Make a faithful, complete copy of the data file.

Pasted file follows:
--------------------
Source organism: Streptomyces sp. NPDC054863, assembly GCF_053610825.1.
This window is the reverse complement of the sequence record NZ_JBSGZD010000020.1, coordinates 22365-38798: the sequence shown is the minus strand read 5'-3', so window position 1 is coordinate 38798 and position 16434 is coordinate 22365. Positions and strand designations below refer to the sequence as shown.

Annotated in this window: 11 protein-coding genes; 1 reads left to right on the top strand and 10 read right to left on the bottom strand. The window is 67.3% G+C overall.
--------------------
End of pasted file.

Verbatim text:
Source organism: Streptomyces sp. NPDC054863, assembly GCF_053610825.1.
This window is the reverse complement of the sequence record NZ_JBSGZD010000020.1, coordinates 22365-38798: the sequence shown is the minus strand read 5'-3', so window position 1 is coordinate 38798 and position 16434 is coordinate 22365. Positions and strand designations below refer to the sequence as shown.

Annotated in this window: 11 protein-coding genes; 1 reads left to right on the top strand and 10 read right to left on the bottom strand. The window is 67.3% G+C overall.